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by Dr. C.H. Weaver M.D. Medical Editor, updated 8/2022

Patients who have been diagnosed with ovarian cancer may have persistent, refractory or recurrent cancer following initial treatment. They can benefit from additional systemic treatment with chemotherapy and/or poly ADP-ribose polymerase (PARP) inhibitors or other precision cancer medicines.

  • Persistent cancer refers to residual cancer growths or cells that persist during and following initial treatment.
  • Patients who have achieved complete remission following initial therapy and who subsequently experience a return of cancer cells after treatment are said to have relapsed or recurrent cancer.
  • Patients with ovarian cancer who experience progression or continued growth of the cancer during treatment are said to have refractory cancer.
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Many patients with persistent, recurrent or refractory ovarian cancer can benefit from additional treatment with surgery and/or second-line systemic therapy, which is often referred to as salvage therapy. A patient’s treatment options will differ depending on whether the cancer is persistent, recurrent or refractory.

How is Recurrent Ovarian Cancer Detected?

Recurrent or persistent ovarian cancer may be detected by several methods. Some patients will experience abdominal swelling, pain or symptoms related to the spread of cancer cells (metastases) to the bone, liver, or brain. Other patients may simply have an increase or persistent elevation in the CA-125 level, a blood test commonly used to monitor ovarian cancer activity. When an increase in the CA-125 occurs, most patients will undergo ultrasound or CT scanning of the abdomen and pelvis or other diagnostic procedures in order to determine the location of recurrent cancer.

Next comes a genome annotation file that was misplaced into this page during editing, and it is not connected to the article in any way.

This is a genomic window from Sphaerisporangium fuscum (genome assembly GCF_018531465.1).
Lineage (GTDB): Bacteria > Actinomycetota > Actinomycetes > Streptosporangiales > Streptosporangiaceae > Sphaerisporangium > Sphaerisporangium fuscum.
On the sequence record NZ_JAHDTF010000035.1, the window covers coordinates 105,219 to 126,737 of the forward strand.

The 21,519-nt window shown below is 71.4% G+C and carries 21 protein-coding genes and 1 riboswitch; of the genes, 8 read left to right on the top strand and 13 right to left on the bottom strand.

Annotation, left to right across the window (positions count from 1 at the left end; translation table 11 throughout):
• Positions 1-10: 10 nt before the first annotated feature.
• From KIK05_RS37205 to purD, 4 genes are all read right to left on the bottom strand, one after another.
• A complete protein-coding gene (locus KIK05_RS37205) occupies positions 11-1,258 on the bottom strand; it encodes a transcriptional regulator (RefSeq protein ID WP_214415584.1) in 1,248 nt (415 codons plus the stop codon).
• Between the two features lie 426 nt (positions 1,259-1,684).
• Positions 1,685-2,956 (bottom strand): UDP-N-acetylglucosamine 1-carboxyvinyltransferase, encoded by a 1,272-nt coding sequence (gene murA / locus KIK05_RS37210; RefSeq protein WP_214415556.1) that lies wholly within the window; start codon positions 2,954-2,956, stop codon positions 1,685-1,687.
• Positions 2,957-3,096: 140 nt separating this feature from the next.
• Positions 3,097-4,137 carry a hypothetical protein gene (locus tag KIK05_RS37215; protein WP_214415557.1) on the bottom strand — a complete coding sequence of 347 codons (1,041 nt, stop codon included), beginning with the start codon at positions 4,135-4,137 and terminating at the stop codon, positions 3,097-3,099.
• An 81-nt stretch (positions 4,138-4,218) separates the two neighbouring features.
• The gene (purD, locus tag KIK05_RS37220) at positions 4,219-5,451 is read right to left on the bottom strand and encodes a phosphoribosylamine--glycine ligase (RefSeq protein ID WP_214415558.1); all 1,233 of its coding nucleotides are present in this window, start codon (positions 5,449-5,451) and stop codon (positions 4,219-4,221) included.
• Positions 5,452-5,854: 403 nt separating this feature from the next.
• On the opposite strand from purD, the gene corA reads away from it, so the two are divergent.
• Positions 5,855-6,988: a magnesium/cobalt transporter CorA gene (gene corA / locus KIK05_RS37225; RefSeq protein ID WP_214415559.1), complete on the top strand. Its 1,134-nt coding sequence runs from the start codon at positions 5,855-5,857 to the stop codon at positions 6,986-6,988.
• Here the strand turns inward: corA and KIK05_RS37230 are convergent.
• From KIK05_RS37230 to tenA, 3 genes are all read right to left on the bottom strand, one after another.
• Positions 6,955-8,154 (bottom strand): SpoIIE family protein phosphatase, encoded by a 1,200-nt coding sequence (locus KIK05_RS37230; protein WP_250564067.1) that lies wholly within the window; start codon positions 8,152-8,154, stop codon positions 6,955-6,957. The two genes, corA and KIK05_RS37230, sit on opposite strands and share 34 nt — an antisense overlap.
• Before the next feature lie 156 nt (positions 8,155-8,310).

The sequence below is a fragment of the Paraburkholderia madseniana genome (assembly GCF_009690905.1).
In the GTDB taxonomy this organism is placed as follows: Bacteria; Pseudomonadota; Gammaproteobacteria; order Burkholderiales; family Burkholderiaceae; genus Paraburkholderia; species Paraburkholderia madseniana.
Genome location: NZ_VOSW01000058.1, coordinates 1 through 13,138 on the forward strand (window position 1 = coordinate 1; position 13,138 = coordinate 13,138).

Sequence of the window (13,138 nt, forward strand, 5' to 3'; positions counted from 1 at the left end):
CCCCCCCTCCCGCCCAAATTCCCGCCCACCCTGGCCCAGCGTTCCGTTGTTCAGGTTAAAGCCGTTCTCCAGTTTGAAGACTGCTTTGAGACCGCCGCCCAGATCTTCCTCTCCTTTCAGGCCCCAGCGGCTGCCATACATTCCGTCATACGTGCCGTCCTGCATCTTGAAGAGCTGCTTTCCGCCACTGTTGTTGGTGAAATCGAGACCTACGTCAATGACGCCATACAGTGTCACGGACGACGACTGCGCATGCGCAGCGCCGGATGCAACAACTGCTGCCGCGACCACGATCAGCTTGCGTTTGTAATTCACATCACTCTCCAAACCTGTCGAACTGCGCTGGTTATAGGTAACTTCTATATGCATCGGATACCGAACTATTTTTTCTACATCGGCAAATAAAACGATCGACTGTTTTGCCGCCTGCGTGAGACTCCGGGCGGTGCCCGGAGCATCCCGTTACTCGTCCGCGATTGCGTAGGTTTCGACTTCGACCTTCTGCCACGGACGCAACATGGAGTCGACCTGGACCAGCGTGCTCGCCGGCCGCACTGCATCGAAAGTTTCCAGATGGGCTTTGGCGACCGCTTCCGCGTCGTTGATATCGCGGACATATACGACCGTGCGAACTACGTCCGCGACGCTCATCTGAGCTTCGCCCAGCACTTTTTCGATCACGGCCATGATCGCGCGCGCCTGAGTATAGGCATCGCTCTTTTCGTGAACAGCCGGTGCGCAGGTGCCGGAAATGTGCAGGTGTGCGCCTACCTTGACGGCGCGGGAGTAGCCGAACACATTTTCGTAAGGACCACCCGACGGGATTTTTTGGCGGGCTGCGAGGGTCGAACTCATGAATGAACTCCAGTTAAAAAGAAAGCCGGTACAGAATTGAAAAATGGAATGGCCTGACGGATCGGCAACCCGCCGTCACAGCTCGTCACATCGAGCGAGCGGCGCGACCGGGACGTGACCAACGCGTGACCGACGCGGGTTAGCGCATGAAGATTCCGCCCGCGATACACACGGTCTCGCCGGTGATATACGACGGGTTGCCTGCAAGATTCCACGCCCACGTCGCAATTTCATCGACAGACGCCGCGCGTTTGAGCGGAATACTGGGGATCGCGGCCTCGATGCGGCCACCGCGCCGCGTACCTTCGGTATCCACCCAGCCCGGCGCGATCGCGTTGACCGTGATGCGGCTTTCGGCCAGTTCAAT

What is the Role of Surgery in Recurrent Ovarian Cancer?

Typically, women who have ovarian cancer are initially treated with surgery, followed by systemic chemotherapy. If the cancer recurs (returns) after treatment, additional systemic therapy is recommended to increase survival time and relieve the symptoms of the cancer. Additional surgery to remove recurrent cancer combined with systemic therapy appears to further improve survival when compared to treatment with systemic therapy alone in certain patients.

Secondary Cytoreduction in Recurrent Ovarian Cancer

Management of recurrent ovarian cancer has often included secondary cytoreduction whereby patients who are usually platinum sensitive with few metastatic lesions are taken back to the operating room to remove any visible cancer.5,6

The results of two clinical trials directly evaluating secondary cytoreduction have been published in 2020 and unfortunately had conflicting results. The GOG-213 trial found no improvement in overall survival when platinum sensitive patients were treated with secondary cytoreduction versus or no additional surgery.

Final results from the second trial DESKTOP III were reported at the American Society of Clinical Oncology 2020 Virtual Meeting.7 This trial was the culmination of two other trials that first defined the optimal patients to receive secondary cytoreduction and used a previously developed AGO (Arbeitsgemeinschaft Gynaekologische Onkologie) predictive score to better identify patients.8,9 The AGO score helps predict those who benefit most from secondary cytoreductive surgery.

In DESKTOP III 407 patients with epithelial ovarian cancer who had their first relapse after a platinum-free interval of at least 6 months, and a positive AGO score were randomly assigned to treatment with either chemotherapy alone or secondary cytoreductive surgery followed by chemotherapy. The study found that in addition to delaying cancer recurrence the average overall survival duration was improved to 53.7 months with secondary cytoreduction compared to 46 months for those treated with chemotherapy without surgery.

DESKTOP III appears to suggest that aggressive surgery in certain patients can improve overall survival compared to treatment with chemotherapy alone. Patients that benefit the most are those in good condition pre-surgery who had complete resection of cancer during 1st line therapy and little ascites. Patients considering secondary cytoreduction should carefully consider whether they are a good candidate for additional surgery in discussion with their treating physician.

Systemic Therapy for Recurrent Ovarian Cancer